San Jose or Bust
By Alex Sponseller
WORCESTER- After nine years of playing at the DCU Center, the Worcester Sharks’ run in the city of Worcester is over.
After a crushing 10-4 loss to the Hershey Bears in game four of the Calder Cup Playoffs, the Sharks’ once promising season came to a sudden halt, and now the team is set to begin their move to San Jose.
The team’s first playoff berth since 2010 was not enough to garner it sufficient popularity outside of the team’s season ticket holders. Low ticket sales combined with the headache-inducing distance between the Worcester Sharks and their NHL affiliate in San Jose made the move as expected as it is necessary.
Blame the Sharks’ lack of popularity on the fact that the Providence Bruins, the AHL affiliate of the NHL Boston Bruins, plays only a 30 minute drive from Worcester. Considering the shortage of San Jose Sharks fans in the area, the team seemed to be at a disadvantage from the start.
“Obviously Sharks tickets are cheaper, but why watch an AHL team that is moving when you can watch the Bruins who are usually competitive?” said Sharks fan John Kelly. “Another thing that people don’t think about is the popularity of the Hockey East (NCAA). College kids are obviously going to be more focused on their own teams that are competing on the national stage.”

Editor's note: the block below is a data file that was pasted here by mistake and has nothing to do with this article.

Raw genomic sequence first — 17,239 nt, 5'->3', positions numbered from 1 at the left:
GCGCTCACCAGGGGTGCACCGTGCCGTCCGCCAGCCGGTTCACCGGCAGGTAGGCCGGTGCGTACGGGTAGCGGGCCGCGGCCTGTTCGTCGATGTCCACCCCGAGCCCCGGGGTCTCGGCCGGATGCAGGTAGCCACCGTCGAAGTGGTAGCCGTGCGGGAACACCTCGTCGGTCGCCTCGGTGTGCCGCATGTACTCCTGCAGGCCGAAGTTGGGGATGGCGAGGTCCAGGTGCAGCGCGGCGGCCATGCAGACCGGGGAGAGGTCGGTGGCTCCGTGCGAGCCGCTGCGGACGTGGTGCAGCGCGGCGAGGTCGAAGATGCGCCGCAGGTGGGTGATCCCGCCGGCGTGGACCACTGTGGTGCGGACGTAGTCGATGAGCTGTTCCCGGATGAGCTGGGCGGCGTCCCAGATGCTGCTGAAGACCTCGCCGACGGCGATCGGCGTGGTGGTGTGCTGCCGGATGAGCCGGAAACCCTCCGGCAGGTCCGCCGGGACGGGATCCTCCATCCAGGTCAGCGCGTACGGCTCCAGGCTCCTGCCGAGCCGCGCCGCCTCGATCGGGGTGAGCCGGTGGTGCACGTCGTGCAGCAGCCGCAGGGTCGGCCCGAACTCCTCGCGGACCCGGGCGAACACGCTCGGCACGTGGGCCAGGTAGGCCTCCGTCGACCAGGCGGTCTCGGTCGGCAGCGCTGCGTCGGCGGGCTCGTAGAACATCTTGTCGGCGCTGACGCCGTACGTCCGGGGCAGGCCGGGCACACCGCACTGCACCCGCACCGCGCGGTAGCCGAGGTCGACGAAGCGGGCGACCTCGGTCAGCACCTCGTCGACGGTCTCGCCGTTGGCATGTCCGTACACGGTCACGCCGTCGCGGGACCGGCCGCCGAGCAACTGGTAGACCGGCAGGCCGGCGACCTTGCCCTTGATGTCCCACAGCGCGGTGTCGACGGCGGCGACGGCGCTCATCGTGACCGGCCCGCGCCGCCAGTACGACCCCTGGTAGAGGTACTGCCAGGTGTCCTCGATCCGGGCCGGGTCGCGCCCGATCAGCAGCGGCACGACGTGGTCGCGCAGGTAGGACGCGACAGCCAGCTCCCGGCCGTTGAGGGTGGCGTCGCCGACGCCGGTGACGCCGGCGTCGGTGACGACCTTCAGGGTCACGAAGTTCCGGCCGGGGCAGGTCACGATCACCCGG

Another issue that fans have mentioned is their inability to forget the once popular Worcester IceCats, the city’s previous AHL team.
“The IceCats were just a better team to watch, not because of how good they were but the environment,” said Kelly, “Back then Friday night games were the thing to do in the city; the Sharks were never really able to match it.”
Thus downward trend in the Sharks’ popularity may surprise some, given the general popularity of hockey across the Northeast, but many fans believe that the regional fervor for the sport may actually have hurt the Sharks – heightened competition between teams for fans necessarily means there will be fewer fans to go around.
With the season officially over, the team and front office is expected to vacate their current facility in the following weeks. The future of hockey in Worcester is uncertain for the time being, but many Worcester fans hope to see hockey return someday.
“The Sharks may not have had a large fan base, but there are legitimate hockey fans in Worcester that deserve a team. It doesn’t have to be the AHL, just anything to bring the sport back,” said Kelly.
As for now, the Worcester Sharks are on their way to San Jose, where they will play alongside their NHL affiliate in the SAP Center and will be known as the San Jose Barracuda.